Negative Gearing Must Stay

Limiting negative gearing to newly constructed property and doubling capital gains tax remains a central plank of federal Labor’s policy platform, their argument being that the current rules lead to inequality in the community. 

There are legitimate worries that our youngsters are struggling to buy and that rents are too high in our capital cities.

However, claims that negative gearing is the main reason for pushing up house prices affecting affordability is untrue. It is the cost of construction, infrastructure, taxes and local government planning issues that is mostly responsible. Labor’s policy of allowing negative gearing for new dwellings is deeply flawed policy and will simply encourage more urban sprawl. It will deliver hastily constructed, crap housing products and, importantly, have first home buyers competing with investors for homes in these newer areas, pushing up the prices. The idea, therefore, that Labor’s plan helps affordability in newly built suburbs where all future investors will buy defies all logic.

Labor’s policy acts as is a disincentive to supply rental accommodation in the established market. Existing housing stock will be ignored as an investment option putting pressure on the supply of rental stock in established areas where most people want to live. As a result rents would inevitable rise. Labor’s plan grandfathers the rules so investors holding existing property will be less likely to sell putting pressure on supply in these areas, keeping prices high and forcing families to the outer-reaches away from the developed parts of our cities. Discouraging investment in existing housing stock from the private sector, leaves it to state governments already under pressure to deliver more housing.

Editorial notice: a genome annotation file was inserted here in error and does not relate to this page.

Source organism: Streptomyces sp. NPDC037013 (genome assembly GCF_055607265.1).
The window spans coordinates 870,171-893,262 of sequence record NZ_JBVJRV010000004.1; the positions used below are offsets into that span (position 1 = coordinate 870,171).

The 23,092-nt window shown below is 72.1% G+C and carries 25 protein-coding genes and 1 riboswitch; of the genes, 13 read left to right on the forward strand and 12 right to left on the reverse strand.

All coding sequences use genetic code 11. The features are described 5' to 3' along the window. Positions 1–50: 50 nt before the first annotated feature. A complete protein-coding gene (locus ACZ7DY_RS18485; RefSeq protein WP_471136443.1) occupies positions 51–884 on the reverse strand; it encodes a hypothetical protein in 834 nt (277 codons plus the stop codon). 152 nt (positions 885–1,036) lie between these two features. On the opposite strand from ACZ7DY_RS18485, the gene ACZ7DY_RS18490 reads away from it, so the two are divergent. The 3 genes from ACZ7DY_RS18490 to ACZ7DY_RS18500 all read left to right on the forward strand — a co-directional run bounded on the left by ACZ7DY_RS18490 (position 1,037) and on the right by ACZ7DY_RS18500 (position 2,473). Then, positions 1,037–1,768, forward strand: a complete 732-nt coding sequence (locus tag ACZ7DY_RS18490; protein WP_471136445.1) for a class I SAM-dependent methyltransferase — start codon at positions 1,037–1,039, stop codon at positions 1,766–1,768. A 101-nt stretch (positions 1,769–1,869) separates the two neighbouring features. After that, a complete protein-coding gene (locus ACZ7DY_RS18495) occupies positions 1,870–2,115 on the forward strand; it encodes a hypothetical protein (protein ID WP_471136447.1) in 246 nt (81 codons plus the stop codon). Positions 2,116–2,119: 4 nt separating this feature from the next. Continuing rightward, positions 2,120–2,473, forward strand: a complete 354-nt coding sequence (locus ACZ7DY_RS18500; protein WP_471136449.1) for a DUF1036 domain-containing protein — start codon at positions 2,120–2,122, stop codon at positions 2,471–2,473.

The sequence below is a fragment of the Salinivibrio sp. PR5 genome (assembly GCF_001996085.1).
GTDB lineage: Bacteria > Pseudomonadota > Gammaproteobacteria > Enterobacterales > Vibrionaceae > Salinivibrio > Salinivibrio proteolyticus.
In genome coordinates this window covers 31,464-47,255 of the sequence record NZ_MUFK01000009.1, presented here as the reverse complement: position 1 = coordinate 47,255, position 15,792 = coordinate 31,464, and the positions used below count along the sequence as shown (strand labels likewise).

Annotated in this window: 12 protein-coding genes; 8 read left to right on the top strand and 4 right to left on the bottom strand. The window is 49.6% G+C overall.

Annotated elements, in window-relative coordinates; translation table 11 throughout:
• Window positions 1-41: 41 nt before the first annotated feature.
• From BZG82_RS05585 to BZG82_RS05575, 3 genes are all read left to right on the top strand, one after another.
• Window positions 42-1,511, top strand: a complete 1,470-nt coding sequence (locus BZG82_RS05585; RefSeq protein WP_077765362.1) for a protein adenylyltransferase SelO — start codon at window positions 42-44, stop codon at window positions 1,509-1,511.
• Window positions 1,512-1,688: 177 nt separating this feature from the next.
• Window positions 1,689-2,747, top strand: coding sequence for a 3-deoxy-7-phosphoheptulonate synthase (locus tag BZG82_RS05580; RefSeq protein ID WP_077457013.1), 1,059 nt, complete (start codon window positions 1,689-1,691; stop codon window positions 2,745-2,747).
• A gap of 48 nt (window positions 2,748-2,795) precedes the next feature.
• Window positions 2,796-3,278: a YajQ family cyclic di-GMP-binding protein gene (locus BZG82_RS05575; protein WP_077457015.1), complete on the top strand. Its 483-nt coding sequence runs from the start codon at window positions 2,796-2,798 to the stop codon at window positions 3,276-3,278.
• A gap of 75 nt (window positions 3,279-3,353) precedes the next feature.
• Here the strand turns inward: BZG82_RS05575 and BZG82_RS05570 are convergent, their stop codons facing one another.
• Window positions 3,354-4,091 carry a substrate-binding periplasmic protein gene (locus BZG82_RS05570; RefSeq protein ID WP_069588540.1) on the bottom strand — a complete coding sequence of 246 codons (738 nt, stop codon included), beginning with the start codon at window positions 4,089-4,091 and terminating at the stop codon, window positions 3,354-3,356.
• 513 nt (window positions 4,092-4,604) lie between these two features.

The last time a government tried to abolish negative gearing it was back in several months later as the voter backlash from soaring rents and falling property values in WA and NSW frightened them into a retreat.

About 80 percent of investment properties are owned by mum and dad types who only have one investment property. Labor’s proposal is not a tax on the wealthy and assumes all property investors are seeking to avoid paying tax. Investors are often attracted to property investments that either break even or are positively geared where they pay tax on the income.

If the current format for negative gearing is too generous then perhaps consider a cap on the amount of losses that can be claimed against income or consider similar tweaks. Unfortunately, federal Labor refuses to even talk to industry about their proposals.

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